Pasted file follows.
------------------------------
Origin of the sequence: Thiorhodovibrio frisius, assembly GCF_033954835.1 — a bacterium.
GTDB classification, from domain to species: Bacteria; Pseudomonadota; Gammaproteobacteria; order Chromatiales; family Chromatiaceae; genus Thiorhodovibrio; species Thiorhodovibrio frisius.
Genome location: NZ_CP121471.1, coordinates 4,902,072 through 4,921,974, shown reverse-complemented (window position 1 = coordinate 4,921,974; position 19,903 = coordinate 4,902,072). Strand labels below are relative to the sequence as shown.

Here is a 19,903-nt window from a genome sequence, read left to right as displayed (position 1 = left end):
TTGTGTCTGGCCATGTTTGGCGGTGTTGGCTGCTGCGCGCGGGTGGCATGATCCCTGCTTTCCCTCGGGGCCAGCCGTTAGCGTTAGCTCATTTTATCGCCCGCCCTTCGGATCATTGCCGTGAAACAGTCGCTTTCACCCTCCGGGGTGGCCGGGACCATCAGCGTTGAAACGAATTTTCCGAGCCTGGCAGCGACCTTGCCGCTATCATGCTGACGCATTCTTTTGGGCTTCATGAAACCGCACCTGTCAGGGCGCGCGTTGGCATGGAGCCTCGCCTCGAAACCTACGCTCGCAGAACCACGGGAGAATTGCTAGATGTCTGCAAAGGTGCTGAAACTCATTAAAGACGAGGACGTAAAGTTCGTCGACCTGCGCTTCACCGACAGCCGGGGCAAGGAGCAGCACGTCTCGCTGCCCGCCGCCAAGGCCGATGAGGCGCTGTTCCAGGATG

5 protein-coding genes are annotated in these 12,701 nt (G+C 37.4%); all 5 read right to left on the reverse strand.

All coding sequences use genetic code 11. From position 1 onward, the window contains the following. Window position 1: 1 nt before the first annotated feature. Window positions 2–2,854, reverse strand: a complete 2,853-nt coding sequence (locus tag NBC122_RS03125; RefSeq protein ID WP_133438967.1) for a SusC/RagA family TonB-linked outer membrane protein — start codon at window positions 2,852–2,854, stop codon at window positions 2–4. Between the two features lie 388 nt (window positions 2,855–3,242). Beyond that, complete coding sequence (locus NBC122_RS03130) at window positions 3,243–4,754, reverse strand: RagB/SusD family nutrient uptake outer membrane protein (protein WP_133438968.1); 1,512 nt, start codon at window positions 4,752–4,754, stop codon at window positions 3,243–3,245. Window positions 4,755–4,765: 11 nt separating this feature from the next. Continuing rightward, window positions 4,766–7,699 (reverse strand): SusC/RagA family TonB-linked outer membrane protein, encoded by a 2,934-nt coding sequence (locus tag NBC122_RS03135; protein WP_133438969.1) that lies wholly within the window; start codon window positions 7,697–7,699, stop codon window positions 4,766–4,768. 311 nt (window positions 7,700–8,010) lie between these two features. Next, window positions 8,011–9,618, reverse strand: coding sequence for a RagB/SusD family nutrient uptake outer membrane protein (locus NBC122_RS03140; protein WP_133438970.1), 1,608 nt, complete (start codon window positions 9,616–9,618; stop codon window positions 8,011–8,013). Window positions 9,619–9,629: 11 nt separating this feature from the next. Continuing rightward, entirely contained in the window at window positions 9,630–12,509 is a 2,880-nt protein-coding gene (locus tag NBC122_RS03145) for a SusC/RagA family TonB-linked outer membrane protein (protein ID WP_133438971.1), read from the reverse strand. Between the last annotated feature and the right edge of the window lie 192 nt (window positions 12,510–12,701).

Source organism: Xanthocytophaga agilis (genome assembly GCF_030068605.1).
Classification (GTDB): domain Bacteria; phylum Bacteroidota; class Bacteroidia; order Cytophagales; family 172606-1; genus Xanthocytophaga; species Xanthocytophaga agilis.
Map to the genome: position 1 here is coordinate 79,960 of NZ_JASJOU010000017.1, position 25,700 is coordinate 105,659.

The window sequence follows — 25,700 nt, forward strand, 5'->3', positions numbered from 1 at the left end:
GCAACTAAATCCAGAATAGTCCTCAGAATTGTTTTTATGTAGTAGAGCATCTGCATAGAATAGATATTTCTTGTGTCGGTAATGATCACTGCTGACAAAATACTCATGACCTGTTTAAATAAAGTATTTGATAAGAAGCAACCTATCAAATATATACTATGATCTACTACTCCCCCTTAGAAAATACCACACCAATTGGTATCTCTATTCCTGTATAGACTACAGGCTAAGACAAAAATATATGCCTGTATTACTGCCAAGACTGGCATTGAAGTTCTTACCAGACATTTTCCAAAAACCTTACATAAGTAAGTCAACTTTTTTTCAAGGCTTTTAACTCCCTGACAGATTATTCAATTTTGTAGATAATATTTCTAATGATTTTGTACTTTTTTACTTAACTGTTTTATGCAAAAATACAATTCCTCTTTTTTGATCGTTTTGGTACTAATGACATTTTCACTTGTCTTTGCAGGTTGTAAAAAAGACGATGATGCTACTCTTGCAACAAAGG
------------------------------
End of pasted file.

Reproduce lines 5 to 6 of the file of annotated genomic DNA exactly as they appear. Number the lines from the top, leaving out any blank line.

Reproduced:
TTGTGTCTGGCCATGTTTGGCGGTGTTGGCTGCTGCGCGCGGGTGGCATGATCCCTGCTTTCCCTCGGGGCCAGCCGTTAGCGTTAGCTCATTTTATCGCCCGCCCTTCGGATCATTGCCGTGAAACAGTCGCTTTCACCCTCCGGGGTGGCCGGGACCATCAGCGTTGAAACGAATTTTCCGAGCCTGGCAGCGACCTTGCCGCTATCATGCTGACGCATTCTTTTGGGCTTCATGAAACCGCACCTGTCAGGGCGCGCGTTGGCATGGAGCCTCGCCTCGAAACCTACGCTCGCAGAACCACGGGAGAATTGCTAGATGTCTGCAAAGGTGCTGAAACTCATTAAAGACGAGGACGTAAAGTTCGTCGACCTGCGCTTCACCGACAGCCGGGGCAAGGAGCAGCACGTCTCGCTGCCCGCCGCCAAGGCCGATGAGGCGCTGTTCCAGGATG

5 protein-coding genes are annotated in these 12,701 nt (G+C 37.4%); all 5 read right to left on the reverse strand.